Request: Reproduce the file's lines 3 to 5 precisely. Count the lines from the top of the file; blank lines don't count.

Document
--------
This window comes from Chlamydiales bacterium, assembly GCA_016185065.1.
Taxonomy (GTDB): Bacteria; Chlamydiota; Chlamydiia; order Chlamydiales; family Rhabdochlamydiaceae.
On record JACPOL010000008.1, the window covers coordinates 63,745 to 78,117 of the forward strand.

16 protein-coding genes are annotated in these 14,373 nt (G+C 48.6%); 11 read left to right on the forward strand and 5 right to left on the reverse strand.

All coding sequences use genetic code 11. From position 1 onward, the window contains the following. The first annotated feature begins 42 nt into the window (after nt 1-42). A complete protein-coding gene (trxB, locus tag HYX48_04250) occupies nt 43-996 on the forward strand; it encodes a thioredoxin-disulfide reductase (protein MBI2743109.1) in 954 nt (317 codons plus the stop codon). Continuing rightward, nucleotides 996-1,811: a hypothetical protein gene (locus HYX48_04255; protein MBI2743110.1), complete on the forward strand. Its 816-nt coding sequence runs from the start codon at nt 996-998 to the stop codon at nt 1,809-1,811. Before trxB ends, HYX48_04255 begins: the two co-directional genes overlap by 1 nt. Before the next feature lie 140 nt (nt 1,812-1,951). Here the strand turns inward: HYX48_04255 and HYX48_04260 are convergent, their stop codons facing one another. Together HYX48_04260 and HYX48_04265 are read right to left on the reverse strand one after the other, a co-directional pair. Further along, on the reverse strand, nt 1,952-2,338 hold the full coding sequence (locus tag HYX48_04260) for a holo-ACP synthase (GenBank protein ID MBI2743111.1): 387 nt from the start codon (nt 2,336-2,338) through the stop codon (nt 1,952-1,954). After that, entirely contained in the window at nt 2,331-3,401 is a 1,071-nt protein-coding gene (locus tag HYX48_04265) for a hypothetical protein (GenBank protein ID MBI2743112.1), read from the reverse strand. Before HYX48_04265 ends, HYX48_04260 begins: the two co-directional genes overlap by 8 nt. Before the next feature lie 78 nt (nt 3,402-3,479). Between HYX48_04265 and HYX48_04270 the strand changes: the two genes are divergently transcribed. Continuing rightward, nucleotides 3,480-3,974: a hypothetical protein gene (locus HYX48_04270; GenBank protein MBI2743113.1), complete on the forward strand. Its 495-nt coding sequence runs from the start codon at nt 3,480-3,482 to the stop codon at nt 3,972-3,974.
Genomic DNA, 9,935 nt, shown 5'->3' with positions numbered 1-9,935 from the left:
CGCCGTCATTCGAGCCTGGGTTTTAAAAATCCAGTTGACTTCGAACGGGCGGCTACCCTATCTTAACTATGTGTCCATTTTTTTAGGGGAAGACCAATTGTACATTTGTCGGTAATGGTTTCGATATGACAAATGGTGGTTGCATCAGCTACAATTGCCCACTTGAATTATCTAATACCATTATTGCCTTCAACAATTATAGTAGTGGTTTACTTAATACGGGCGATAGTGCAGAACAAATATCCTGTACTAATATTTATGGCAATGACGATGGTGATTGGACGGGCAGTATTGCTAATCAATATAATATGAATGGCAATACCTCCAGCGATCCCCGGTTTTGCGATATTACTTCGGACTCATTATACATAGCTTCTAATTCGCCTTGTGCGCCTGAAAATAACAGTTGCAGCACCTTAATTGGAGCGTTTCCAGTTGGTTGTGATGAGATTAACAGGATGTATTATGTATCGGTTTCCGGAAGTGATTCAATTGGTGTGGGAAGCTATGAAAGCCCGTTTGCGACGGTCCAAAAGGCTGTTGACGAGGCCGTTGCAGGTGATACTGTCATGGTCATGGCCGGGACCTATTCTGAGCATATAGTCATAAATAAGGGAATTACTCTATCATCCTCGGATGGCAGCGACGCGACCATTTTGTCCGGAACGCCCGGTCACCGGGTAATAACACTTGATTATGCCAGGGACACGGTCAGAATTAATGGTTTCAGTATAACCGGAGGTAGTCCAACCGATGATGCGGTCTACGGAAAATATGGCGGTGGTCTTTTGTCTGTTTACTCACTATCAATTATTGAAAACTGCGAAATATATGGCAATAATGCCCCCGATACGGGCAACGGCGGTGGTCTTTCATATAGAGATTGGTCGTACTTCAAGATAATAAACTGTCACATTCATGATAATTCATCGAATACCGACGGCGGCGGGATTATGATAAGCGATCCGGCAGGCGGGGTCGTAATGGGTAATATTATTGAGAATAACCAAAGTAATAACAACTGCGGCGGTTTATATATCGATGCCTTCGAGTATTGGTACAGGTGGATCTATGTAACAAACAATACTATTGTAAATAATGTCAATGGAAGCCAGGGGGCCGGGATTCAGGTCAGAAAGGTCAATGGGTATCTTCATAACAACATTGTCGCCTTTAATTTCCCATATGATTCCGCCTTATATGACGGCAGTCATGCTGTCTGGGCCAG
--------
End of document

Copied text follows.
On record JACPOL010000008.1, the window covers coordinates 63,745 to 78,117 of the forward strand.

16 protein-coding genes are annotated in these 14,373 nt (G+C 48.6%); 11 read left to right on the forward strand and 5 right to left on the reverse strand.

All coding sequences use genetic code 11. From position 1 onward, the window contains the following. The first annotated feature begins 42 nt into the window (after nt 1-42). A complete protein-coding gene (trxB, locus tag HYX48_04250) occupies nt 43-996 on the forward strand; it encodes a thioredoxin-disulfide reductase (protein MBI2743109.1) in 954 nt (317 codons plus the stop codon). Continuing rightward, nucleotides 996-1,811: a hypothetical protein gene (locus HYX48_04255; protein MBI2743110.1), complete on the forward strand. Its 816-nt coding sequence runs from the start codon at nt 996-998 to the stop codon at nt 1,809-1,811. Before trxB ends, HYX48_04255 begins: the two co-directional genes overlap by 1 nt. Before the next feature lie 140 nt (nt 1,812-1,951). Here the strand turns inward: HYX48_04255 and HYX48_04260 are convergent, their stop codons facing one another. Together HYX48_04260 and HYX48_04265 are read right to left on the reverse strand one after the other, a co-directional pair. Further along, on the reverse strand, nt 1,952-2,338 hold the full coding sequence (locus tag HYX48_04260) for a holo-ACP synthase (GenBank protein ID MBI2743111.1): 387 nt from the start codon (nt 2,336-2,338) through the stop codon (nt 1,952-1,954). After that, entirely contained in the window at nt 2,331-3,401 is a 1,071-nt protein-coding gene (locus tag HYX48_04265) for a hypothetical protein (GenBank protein ID MBI2743112.1), read from the reverse strand. Before HYX48_04265 ends, HYX48_04260 begins: the two co-directional genes overlap by 8 nt. Before the next feature lie 78 nt (nt 3,402-3,479). Between HYX48_04265 and HYX48_04270 the strand changes: the two genes are divergently transcribed. Continuing rightward, nucleotides 3,480-3,974: a hypothetical protein gene (locus HYX48_04270; GenBank protein MBI2743113.1), complete on the forward strand. Its 495-nt coding sequence runs from the start codon at nt 3,480-3,482 to the stop codon at nt 3,972-3,974.